I recently read the fable of the “Seven Blind Mice” to my three year-old daughter, which reminded me of the difficulty of describing the business environment right now. In the story, a family of mice crawl over an elephant, each one claiming vastly different aspects of the giant animal as perceived truth.
“It’s a rope!” cries the mouse on the tail.
“No, it’s a pillar!” replies the one on the leg. Other mice proclaim they’re on a spear (the tusk), a leaf (the ear), or a snake (the trunk).
The credit crisis of 2007-2009 (and counting!) has metastasized into a malevolent force looming so large in the minds of business people that we are left grasping for accurate descriptions.
In the end, I’m reduced to anecdote. Over the next few weeks I’ll describe a series of ways the credit crunch affects my small business. Some things hurt in small annoying ways, others cause profound trouble, others present as opportunities. I hope BizBox readers will offer up their own anecdotes so we can all understand this elephant better.
In the category of “small but annoying result of the credit crunch”.
For my business, I had obtained a moderate line of credit from a major bank in 2006. Now, I am careful to the point of obsession with my use and acquisition of credit. I had other credit available from the bank, but saw this additional line as both “insurance” and something to build upon over time.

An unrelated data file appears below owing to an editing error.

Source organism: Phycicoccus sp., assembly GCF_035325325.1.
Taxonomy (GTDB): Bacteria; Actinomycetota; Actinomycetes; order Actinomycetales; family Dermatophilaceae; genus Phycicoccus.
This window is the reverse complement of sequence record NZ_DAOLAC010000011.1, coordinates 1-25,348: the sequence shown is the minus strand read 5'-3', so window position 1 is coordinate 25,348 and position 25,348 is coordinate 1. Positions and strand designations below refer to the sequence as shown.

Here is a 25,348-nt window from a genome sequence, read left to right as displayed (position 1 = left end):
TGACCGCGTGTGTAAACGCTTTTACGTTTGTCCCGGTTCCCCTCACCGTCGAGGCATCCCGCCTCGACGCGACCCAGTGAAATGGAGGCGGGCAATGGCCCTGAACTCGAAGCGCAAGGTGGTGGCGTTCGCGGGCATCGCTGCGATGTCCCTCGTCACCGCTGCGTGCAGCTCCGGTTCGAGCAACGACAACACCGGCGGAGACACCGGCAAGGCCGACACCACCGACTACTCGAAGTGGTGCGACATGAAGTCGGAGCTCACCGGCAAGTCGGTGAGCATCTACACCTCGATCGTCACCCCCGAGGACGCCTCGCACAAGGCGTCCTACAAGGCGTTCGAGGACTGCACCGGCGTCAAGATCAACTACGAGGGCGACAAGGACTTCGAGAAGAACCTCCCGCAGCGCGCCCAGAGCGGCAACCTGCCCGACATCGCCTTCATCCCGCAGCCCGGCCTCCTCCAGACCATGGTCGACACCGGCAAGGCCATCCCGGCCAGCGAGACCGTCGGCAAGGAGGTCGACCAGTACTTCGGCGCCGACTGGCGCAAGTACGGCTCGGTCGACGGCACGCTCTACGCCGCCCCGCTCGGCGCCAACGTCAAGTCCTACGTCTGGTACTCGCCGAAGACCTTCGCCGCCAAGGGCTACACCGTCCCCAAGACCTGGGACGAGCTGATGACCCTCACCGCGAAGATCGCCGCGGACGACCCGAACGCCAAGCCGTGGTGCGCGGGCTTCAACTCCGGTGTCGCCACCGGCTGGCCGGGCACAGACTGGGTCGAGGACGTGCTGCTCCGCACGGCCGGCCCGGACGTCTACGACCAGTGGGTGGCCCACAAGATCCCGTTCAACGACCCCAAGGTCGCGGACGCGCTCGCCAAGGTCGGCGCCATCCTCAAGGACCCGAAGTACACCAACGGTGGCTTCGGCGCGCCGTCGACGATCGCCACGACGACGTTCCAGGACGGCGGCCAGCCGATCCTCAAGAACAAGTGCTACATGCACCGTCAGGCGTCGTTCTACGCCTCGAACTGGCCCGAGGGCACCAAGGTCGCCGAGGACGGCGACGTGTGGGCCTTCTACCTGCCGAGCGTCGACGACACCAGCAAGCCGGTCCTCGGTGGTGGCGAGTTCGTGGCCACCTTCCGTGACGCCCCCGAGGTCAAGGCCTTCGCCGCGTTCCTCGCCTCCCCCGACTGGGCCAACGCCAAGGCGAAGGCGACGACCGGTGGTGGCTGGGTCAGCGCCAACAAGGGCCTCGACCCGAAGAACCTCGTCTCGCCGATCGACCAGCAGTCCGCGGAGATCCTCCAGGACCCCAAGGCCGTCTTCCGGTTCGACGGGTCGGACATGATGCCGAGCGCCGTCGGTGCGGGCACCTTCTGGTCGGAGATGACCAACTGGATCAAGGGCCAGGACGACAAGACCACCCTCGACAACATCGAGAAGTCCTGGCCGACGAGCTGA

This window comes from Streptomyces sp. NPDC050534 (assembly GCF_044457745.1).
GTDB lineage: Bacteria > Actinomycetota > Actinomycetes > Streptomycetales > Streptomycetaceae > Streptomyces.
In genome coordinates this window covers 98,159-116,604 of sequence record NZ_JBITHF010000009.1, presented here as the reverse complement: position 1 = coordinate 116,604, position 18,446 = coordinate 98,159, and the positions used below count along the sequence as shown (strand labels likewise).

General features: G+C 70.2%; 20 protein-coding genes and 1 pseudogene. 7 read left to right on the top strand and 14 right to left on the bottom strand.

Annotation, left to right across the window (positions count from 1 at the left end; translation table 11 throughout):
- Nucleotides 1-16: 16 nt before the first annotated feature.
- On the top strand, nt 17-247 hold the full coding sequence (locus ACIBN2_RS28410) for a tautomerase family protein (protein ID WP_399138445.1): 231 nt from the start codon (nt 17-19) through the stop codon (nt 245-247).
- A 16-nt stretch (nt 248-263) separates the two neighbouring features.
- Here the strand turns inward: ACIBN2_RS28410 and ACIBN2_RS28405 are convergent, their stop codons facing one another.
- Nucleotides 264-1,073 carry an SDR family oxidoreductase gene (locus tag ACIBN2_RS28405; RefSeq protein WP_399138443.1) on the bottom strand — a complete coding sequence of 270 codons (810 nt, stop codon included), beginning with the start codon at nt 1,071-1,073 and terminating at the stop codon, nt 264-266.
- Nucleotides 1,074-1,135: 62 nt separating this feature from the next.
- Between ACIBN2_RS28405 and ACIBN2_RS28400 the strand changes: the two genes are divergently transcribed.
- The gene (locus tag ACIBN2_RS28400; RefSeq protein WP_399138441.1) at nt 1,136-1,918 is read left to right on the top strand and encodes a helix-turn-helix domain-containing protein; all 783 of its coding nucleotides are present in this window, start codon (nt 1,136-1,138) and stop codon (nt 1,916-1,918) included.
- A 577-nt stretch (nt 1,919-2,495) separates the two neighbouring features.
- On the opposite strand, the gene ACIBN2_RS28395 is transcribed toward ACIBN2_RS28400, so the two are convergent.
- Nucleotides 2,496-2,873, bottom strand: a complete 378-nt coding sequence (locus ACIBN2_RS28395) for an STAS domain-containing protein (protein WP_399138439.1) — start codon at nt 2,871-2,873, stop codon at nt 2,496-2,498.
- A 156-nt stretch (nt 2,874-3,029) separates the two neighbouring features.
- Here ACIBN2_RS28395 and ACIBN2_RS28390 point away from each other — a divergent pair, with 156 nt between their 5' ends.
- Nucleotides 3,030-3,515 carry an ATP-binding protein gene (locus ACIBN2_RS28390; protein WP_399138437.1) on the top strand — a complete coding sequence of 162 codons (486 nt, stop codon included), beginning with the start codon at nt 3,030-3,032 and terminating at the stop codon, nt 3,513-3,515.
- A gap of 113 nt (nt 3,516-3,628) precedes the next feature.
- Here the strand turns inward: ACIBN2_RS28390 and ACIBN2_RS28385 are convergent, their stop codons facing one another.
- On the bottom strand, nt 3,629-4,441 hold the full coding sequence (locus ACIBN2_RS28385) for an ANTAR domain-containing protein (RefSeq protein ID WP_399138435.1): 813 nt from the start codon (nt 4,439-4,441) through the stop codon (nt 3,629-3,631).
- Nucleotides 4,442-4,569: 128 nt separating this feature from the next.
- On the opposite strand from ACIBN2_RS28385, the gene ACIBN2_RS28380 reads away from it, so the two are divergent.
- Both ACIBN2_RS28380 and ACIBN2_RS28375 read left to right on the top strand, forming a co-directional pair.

The line cost an annual fee of $350, which I gladly paid, most recently in late October 2008. Not more than a month later, I got a letter from the company that they had decided to discontinue my line. Effective immediately, availability of credit would be reduced by 90%, and it would be eliminated by January 2009.
For my business, which rarely drew upon the line of credit anyway, this registered as more a symptom of the times than as anything genuinely problematic. I ripped up my checks and considered the account closed.
Had I been a regular small-business user of the line, however, and had the line been bigger, that letter could have been devastating. I wonder how many small-business owners had to scramble when they got their November letter.
Two other notes:
It occurred to me in January that I should be refunded for my annual fee. I called the company, requested a pro-rated refund, and it arrived in the mail shortly afterwards, no problem. Don't forget to do the same if you find yourself in a similar situation!
Finally, I recalled J.P. Morgan’s famous banker’s dictum: never lend money to a man who needs it. As a small business owner, it’s wise to remember that your bank probably believes in this theory. Especially in times like this.
How is the crisis affecting your business?
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